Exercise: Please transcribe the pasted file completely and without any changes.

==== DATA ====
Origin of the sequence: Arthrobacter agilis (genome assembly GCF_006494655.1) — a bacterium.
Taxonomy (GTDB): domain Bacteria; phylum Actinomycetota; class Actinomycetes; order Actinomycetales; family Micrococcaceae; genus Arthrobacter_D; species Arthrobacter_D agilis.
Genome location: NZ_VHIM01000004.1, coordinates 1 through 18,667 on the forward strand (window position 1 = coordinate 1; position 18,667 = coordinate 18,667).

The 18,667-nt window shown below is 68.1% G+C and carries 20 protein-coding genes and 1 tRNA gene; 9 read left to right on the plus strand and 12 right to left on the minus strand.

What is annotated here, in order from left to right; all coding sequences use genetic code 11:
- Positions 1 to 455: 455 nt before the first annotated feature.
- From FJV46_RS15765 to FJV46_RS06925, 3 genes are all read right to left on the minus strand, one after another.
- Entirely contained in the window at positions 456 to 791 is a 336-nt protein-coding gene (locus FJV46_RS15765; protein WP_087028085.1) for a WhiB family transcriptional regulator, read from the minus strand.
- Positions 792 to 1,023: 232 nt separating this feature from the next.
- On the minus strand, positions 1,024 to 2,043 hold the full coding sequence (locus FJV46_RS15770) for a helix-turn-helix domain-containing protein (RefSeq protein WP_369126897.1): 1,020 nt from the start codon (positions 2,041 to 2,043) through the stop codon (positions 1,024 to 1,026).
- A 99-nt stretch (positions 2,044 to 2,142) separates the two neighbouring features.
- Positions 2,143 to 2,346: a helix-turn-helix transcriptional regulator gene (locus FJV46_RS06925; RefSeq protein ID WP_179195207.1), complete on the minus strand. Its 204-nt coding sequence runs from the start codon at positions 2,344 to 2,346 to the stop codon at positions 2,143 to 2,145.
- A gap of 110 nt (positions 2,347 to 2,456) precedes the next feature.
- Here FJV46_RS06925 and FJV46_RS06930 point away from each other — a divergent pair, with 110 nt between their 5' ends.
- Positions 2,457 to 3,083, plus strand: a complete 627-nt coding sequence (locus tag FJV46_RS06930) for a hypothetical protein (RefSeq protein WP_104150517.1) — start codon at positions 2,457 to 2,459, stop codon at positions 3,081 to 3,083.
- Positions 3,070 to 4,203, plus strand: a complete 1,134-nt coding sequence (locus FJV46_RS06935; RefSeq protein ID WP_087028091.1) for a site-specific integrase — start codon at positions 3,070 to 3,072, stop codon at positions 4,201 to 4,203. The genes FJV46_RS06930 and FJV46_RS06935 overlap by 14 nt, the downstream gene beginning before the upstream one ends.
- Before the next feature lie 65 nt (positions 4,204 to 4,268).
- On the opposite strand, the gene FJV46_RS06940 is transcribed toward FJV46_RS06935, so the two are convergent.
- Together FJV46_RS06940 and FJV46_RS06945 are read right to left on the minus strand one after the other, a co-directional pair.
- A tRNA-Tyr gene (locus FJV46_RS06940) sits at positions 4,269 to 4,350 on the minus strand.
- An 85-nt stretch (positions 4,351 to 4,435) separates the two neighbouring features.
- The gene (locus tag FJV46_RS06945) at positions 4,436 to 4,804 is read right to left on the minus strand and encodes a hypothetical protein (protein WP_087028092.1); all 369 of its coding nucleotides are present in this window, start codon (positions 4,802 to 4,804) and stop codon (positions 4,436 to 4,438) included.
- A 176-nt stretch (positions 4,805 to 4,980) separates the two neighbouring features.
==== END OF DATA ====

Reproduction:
Origin of the sequence: Arthrobacter agilis (genome assembly GCF_006494655.1) — a bacterium.
Taxonomy (GTDB): domain Bacteria; phylum Actinomycetota; class Actinomycetes; order Actinomycetales; family Micrococcaceae; genus Arthrobacter_D; species Arthrobacter_D agilis.
Genome location: NZ_VHIM01000004.1, coordinates 1 through 18,667 on the forward strand (window position 1 = coordinate 1; position 18,667 = coordinate 18,667).

The 18,667-nt window shown below is 68.1% G+C and carries 20 protein-coding genes and 1 tRNA gene; 9 read left to right on the plus strand and 12 right to left on the minus strand.

What is annotated here, in order from left to right; all coding sequences use genetic code 11:
- Positions 1 to 455: 455 nt before the first annotated feature.
- From FJV46_RS15765 to FJV46_RS06925, 3 genes are all read right to left on the minus strand, one after another.
- Entirely contained in the window at positions 456 to 791 is a 336-nt protein-coding gene (locus FJV46_RS15765; protein WP_087028085.1) for a WhiB family transcriptional regulator, read from the minus strand.
- Positions 792 to 1,023: 232 nt separating this feature from the next.
- On the minus strand, positions 1,024 to 2,043 hold the full coding sequence (locus FJV46_RS15770) for a helix-turn-helix domain-containing protein (RefSeq protein WP_369126897.1): 1,020 nt from the start codon (positions 2,041 to 2,043) through the stop codon (positions 1,024 to 1,026).
- A 99-nt stretch (positions 2,044 to 2,142) separates the two neighbouring features.
- Positions 2,143 to 2,346: a helix-turn-helix transcriptional regulator gene (locus FJV46_RS06925; RefSeq protein ID WP_179195207.1), complete on the minus strand. Its 204-nt coding sequence runs from the start codon at positions 2,344 to 2,346 to the stop codon at positions 2,143 to 2,145.
- A gap of 110 nt (positions 2,347 to 2,456) precedes the next feature.
- Here FJV46_RS06925 and FJV46_RS06930 point away from each other — a divergent pair, with 110 nt between their 5' ends.
- Positions 2,457 to 3,083, plus strand: a complete 627-nt coding sequence (locus tag FJV46_RS06930) for a hypothetical protein (RefSeq protein WP_104150517.1) — start codon at positions 2,457 to 2,459, stop codon at positions 3,081 to 3,083.
- Positions 3,070 to 4,203, plus strand: a complete 1,134-nt coding sequence (locus FJV46_RS06935; RefSeq protein ID WP_087028091.1) for a site-specific integrase — start codon at positions 3,070 to 3,072, stop codon at positions 4,201 to 4,203. The genes FJV46_RS06930 and FJV46_RS06935 overlap by 14 nt, the downstream gene beginning before the upstream one ends.
- Before the next feature lie 65 nt (positions 4,204 to 4,268).
- On the opposite strand, the gene FJV46_RS06940 is transcribed toward FJV46_RS06935, so the two are convergent.
- Together FJV46_RS06940 and FJV46_RS06945 are read right to left on the minus strand one after the other, a co-directional pair.
- A tRNA-Tyr gene (locus FJV46_RS06940) sits at positions 4,269 to 4,350 on the minus strand.
- An 85-nt stretch (positions 4,351 to 4,435) separates the two neighbouring features.
- The gene (locus tag FJV46_RS06945) at positions 4,436 to 4,804 is read right to left on the minus strand and encodes a hypothetical protein (protein WP_087028092.1); all 369 of its coding nucleotides are present in this window, start codon (positions 4,802 to 4,804) and stop codon (positions 4,436 to 4,438) included.
- A 176-nt stretch (positions 4,805 to 4,980) separates the two neighbouring features.